More than 90% of companies have now reported second-quarter results and updated the investment community on their plans to tackle the unique economic headwind coming from the dual shock of the oil-price crash and the coronavirus pandemic. The environment is fluid: ratings downgrades are at multi-year highs, and we have little sense of the full impact of the current drawdown.
This uncertainty is reflected in the dispersion between the spreads of different credit ratings (see figure 1). Compared to the start of the year, there is much more differentiation by credit quality and investors now require more spread for each additional unit of credit and default risk.
Figure 1. A widening gap
Source: Federated Hermes, ICE Bond Indices, as at May 2020.
Credit profiles are dynamic by their nature and each requires a case-by-case analysis. The key focus for investors – many of whom have had to re-underwrite all the credits in their portfolio since 21 February – is now liquidity, and an issuer’s ability to carry its current debt load at the new cash-generation level. This is all the more true in light of high-yield credit’s increased cyclicality.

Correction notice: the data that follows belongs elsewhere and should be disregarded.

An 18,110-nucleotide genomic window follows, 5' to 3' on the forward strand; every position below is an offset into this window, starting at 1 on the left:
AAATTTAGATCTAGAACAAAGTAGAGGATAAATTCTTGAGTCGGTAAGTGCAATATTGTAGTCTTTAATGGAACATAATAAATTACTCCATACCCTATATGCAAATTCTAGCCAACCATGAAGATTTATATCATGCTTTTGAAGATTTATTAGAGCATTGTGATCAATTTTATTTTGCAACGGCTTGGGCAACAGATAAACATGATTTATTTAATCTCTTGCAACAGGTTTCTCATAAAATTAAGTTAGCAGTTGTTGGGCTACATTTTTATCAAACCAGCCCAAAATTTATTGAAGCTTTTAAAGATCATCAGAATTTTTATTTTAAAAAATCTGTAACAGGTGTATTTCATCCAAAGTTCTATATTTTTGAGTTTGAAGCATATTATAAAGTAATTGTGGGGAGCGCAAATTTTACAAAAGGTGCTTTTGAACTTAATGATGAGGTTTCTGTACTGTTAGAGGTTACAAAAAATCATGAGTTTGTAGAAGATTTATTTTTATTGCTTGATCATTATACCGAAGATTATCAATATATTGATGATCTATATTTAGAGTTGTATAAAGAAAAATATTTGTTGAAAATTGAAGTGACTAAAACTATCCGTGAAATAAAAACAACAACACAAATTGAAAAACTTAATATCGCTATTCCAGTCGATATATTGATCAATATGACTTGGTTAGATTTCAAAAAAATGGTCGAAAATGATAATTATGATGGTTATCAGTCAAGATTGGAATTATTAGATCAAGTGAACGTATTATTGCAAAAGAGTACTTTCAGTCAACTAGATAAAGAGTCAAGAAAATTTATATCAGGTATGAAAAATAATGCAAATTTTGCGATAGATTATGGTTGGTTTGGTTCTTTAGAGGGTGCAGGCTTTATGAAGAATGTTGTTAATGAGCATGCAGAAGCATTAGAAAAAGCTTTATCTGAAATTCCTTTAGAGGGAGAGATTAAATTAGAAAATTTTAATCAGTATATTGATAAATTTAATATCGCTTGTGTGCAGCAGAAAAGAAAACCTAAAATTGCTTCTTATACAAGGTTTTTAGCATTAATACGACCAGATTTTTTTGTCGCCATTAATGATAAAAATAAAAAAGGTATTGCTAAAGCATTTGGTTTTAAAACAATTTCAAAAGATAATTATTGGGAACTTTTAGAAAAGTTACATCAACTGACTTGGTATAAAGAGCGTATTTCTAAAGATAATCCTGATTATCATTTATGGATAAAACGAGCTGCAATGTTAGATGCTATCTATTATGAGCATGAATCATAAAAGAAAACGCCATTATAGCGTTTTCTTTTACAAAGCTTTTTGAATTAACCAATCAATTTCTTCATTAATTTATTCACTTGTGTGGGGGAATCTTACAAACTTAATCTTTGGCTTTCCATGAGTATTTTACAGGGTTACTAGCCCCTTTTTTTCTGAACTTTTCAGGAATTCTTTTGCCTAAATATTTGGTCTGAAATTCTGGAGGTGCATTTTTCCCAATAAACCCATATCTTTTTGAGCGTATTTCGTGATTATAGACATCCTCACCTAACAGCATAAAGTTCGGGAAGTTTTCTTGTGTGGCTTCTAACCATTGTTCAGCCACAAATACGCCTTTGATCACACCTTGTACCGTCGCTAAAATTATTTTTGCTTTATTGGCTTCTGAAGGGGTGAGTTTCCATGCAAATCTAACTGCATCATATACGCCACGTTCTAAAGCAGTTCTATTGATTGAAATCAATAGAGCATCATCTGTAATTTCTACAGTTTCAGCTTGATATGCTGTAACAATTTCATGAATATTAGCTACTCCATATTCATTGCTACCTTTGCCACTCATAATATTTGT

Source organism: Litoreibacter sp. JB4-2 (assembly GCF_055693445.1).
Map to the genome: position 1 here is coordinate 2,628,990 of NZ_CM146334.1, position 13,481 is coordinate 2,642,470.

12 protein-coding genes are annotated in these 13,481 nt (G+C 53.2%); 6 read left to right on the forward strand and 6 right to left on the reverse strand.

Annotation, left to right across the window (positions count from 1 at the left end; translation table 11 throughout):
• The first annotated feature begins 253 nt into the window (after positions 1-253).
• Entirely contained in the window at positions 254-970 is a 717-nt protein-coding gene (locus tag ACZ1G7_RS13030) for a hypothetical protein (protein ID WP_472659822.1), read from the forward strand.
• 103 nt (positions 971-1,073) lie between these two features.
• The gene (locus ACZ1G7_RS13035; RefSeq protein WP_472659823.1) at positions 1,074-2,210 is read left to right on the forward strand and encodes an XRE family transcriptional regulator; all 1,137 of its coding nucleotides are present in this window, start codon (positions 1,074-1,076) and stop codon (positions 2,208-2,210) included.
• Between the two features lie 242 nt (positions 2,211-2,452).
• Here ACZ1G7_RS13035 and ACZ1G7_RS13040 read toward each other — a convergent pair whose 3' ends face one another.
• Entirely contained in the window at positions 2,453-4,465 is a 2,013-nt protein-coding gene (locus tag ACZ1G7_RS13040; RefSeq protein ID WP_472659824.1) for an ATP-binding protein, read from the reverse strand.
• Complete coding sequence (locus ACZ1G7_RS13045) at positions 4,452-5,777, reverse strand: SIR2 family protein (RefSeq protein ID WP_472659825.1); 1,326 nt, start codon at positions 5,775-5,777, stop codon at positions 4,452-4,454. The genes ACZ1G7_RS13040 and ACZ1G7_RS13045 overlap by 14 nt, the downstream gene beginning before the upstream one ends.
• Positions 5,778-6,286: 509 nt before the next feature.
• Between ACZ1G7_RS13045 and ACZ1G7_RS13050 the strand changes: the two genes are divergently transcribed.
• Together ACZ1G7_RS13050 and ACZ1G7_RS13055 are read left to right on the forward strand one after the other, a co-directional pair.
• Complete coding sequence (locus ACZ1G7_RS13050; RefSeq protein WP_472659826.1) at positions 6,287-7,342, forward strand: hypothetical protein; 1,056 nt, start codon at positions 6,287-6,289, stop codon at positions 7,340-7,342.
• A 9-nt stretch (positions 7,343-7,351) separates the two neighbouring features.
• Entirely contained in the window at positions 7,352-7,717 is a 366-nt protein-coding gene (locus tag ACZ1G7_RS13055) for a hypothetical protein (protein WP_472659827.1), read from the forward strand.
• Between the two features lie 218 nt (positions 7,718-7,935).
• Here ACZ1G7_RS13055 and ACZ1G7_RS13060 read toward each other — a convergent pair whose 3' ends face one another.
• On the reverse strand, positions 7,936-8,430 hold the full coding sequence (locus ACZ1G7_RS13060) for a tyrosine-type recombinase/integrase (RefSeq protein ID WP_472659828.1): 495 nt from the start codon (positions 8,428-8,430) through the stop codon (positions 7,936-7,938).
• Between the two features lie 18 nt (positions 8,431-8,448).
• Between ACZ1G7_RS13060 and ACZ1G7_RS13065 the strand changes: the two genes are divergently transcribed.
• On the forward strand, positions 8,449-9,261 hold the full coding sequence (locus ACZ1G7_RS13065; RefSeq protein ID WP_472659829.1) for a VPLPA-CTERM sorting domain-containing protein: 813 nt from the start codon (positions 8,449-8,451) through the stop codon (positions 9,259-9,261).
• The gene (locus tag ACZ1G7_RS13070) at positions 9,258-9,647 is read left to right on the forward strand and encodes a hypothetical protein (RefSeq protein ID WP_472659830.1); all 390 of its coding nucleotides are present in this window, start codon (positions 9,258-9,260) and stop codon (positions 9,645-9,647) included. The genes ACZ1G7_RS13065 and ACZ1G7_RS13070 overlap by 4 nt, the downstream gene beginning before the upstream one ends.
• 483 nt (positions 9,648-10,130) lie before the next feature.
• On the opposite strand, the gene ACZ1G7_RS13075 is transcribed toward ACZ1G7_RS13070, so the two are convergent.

There are some clear takeaways for investors from this earnings season. Given the uncertainty about when the global economy will reopen, sectors directly affected by the coronavirus pandemic lack visibility and full-year guidance. Companies remain focused on building liquidity buffers through primary markets, confirming credit lines, cancelling shareholder payments, delaying capital expenditure and carrying out cost-cutting programmes.
As the first signs that markets have started to normalise appear, it has also become increasingly clear that some capital structures are not viable in their current form. In an environment where dispersion is set to remain high, bottom-up credit skills will play an increasingly important role.